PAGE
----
"So be very careful to love the LORD your God." (Joshua 23:11)
"O LORD, God of Israel, there is no God like You in heaven or on earth - you who keep your covenant of love with Your servants who continue wholeheartedly in Your way." (2 Chron 6:14)
"O LORD, God of heaven, the great and awesome God, who keeps His covenant of love with those who love Him and obey His commands (Neh 1:5)
"But I am like an olive tree flourishing in the house of God; I trust in God's unfailing love for ever and ever." (Psalm 52:8)
"O Lord, the great and awesome God, who keeps His covenant of love with all who love Him and obey His commands" (Daniel 9:4)
"But you must return to your God; maintain love and justice, and wait for your God always." (Hsa 12:6)
"Return to the LORD your God, for He is gracious and compassionate, slow to anger and abounding in love" (Joseph 2:13)
(With respect to the phrase, "fear the Lord" used in much of the Old Testament - the word "fear" is translated from the Hebrew word יָרֵא (yare'), means "to cause astonishment and awe, be held in awe" and "to revere.")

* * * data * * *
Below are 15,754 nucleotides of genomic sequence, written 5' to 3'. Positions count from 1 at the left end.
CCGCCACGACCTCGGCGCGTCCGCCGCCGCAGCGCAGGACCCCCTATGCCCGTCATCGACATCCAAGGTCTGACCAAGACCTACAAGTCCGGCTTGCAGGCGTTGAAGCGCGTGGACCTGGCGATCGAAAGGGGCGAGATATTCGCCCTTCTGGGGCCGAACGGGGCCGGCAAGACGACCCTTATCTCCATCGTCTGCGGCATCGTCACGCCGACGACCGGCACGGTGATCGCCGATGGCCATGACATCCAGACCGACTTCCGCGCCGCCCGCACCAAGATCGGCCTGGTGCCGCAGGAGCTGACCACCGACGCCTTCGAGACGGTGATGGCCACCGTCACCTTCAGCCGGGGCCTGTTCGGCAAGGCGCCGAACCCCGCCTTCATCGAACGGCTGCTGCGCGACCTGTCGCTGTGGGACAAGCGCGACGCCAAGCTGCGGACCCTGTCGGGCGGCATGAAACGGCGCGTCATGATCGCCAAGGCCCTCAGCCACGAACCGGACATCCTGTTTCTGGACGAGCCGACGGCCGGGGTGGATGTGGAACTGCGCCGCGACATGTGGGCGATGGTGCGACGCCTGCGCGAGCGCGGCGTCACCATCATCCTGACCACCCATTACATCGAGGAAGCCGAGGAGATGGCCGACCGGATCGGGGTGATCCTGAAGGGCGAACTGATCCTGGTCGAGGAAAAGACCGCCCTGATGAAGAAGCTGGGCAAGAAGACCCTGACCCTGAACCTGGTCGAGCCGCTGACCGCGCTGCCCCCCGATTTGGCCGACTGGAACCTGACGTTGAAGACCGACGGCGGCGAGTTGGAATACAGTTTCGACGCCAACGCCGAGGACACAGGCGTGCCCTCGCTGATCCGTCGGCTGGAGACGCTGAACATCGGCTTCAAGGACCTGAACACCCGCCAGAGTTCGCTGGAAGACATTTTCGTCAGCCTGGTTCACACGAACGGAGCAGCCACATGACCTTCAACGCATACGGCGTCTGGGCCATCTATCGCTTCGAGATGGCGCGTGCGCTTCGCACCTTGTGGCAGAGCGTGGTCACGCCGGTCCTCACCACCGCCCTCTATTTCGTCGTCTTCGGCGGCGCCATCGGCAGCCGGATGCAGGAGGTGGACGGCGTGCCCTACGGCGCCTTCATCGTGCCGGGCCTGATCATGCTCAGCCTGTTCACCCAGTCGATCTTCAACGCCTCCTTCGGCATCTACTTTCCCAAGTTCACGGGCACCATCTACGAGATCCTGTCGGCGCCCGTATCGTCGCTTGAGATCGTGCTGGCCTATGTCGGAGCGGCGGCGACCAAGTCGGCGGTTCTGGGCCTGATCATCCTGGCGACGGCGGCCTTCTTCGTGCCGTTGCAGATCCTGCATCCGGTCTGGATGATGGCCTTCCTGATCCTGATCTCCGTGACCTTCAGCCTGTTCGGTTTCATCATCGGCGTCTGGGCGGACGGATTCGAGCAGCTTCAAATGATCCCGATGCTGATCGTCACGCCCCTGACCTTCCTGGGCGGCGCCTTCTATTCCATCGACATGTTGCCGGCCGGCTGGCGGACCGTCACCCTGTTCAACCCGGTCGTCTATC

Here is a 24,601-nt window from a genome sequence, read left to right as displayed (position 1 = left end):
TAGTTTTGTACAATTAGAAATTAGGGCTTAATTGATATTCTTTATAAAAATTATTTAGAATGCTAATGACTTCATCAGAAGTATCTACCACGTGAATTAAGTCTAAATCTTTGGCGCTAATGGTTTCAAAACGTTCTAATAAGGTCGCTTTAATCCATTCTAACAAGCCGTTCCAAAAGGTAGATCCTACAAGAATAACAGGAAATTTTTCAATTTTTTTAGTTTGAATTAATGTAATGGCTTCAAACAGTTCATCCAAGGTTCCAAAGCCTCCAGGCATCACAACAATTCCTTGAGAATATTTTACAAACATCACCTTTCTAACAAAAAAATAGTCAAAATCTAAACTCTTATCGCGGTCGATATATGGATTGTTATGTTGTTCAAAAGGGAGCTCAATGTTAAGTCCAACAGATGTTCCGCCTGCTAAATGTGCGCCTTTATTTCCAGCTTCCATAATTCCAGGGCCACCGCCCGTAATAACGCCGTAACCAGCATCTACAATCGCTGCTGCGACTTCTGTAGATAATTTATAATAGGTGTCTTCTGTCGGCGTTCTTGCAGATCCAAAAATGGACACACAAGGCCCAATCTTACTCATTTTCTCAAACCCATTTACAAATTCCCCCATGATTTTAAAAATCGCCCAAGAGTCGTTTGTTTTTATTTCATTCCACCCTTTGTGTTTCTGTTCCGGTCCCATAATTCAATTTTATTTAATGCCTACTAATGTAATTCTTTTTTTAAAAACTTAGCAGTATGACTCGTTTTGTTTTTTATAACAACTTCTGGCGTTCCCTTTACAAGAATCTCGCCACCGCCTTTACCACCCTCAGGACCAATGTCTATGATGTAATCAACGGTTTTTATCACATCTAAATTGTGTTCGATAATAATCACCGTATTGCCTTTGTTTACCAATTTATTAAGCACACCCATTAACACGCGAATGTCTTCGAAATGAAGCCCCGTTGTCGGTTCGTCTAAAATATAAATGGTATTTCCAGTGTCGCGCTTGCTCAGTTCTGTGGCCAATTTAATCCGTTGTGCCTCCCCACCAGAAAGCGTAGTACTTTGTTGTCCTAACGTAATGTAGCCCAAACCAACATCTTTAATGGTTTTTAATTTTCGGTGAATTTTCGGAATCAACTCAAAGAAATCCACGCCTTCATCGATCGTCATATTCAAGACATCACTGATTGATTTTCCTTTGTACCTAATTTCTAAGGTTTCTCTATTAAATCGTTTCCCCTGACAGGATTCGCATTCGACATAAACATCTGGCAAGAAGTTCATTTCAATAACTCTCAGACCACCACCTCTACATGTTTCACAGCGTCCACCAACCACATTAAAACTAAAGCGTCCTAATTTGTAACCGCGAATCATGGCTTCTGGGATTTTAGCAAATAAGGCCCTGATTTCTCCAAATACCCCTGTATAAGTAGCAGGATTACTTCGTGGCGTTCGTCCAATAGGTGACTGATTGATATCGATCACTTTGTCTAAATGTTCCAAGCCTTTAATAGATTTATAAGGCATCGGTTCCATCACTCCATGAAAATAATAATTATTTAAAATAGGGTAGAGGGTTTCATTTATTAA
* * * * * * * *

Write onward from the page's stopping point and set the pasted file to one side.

So what is Jesus saying in this verse about the prophets then?
Jesus is speaking to the fact that his life and teachings all fulfill these very same messages taught by the prophets. The word "fulfill" is being translated from the Greek πληρόω (plēroō), which means, according to the lexicon, 'to carry through to the end, to accomplish, carry out,' 'to carry into effect, bring to realisation, realise' and 'of matters of duty: to perform, execute'.
In other words, Jesus acted on the teachings of the prophets. His life accomplished those teachings. His life manifested those teachings. His life carried out those teachings.
And most specifically, Jesus' allowing himself to be arrested, tortured and executed specifically fulfills (accomplishes, manifests, carries out) those teachings. Why?
We must remember why the chief priests of the Jewish institution arrested Jesus. Because they were intimidated by Jesus' teachings. His teachings threatened their positions of ecclesiastical (professional) authority.
And it was on those very teachings that Jesus took a stand, because He loved God. He walked with God. He served God. His service was teaching on behalf of God. And they arrested him for this service to God - his teachings.
And what were Jesus' teachings? The very same teachings that Abraham, Moses, David and all of the other bonafide ancient teachers ("prophets") taught:
"'Love the Lord your God with all your heart and with all your soul and with all your mind.' This is the first and greatest commandment." (Matt. 22:37-38)
(For a translation of Jesus' statements from the Book of Matthew without institutional sectarian influence, see the Gospels of Jesus - translated from the original Greek texts.)